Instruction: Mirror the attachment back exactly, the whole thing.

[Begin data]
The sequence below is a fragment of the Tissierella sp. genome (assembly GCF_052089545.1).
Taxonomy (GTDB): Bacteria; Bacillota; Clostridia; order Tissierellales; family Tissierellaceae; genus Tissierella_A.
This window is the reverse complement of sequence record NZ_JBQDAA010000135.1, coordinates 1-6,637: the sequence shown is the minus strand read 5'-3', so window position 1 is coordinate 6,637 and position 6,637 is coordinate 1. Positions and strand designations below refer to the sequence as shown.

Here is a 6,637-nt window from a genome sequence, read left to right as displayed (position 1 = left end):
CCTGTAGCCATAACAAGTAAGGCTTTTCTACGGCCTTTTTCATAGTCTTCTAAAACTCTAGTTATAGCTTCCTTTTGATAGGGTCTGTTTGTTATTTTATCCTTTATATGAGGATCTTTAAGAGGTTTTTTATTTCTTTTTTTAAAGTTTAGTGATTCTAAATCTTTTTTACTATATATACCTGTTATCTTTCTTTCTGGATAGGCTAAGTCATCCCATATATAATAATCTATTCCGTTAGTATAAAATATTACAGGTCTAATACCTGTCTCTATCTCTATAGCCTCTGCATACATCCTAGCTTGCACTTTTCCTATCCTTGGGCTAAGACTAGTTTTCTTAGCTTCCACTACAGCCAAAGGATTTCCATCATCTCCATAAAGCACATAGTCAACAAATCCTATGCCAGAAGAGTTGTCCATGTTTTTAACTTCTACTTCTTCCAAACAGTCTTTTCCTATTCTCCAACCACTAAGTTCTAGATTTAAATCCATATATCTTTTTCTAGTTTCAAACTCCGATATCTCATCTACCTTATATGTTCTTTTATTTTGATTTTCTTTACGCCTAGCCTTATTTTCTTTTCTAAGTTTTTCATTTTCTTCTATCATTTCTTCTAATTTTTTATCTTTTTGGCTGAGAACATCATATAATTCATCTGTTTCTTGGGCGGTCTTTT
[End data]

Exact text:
The sequence below is a fragment of the Tissierella sp. genome (assembly GCF_052089545.1).
Taxonomy (GTDB): Bacteria; Bacillota; Clostridia; order Tissierellales; family Tissierellaceae; genus Tissierella_A.
This window is the reverse complement of sequence record NZ_JBQDAA010000135.1, coordinates 1-6,637: the sequence shown is the minus strand read 5'-3', so window position 1 is coordinate 6,637 and position 6,637 is coordinate 1. Positions and strand designations below refer to the sequence as shown.

Here is a 6,637-nt window from a genome sequence, read left to right as displayed (position 1 = left end):
CCTGTAGCCATAACAAGTAAGGCTTTTCTACGGCCTTTTTCATAGTCTTCTAAAACTCTAGTTATAGCTTCCTTTTGATAGGGTCTGTTTGTTATTTTATCCTTTATATGAGGATCTTTAAGAGGTTTTTTATTTCTTTTTTTAAAGTTTAGTGATTCTAAATCTTTTTTACTATATATACCTGTTATCTTTCTTTCTGGATAGGCTAAGTCATCCCATATATAATAATCTATTCCGTTAGTATAAAATATTACAGGTCTAATACCTGTCTCTATCTCTATAGCCTCTGCATACATCCTAGCTTGCACTTTTCCTATCCTTGGGCTAAGACTAGTTTTCTTAGCTTCCACTACAGCCAAAGGATTTCCATCATCTCCATAAAGCACATAGTCAACAAATCCTATGCCAGAAGAGTTGTCCATGTTTTTAACTTCTACTTCTTCCAAACAGTCTTTTCCTATTCTCCAACCACTAAGTTCTAGATTTAAATCCATATATCTTTTTCTAGTTTCAAACTCCGATATCTCATCTACCTTATATGTTCTTTTATTTTGATTTTCTTTACGCCTAGCCTTATTTTCTTTTCTAAGTTTTTCATTTTCTTCTATCATTTCTTCTAATTTTTTATCTTTTTGGCTGAGAACATCATATAATTCATCTGTTTCTTGGGCGGTCTTTT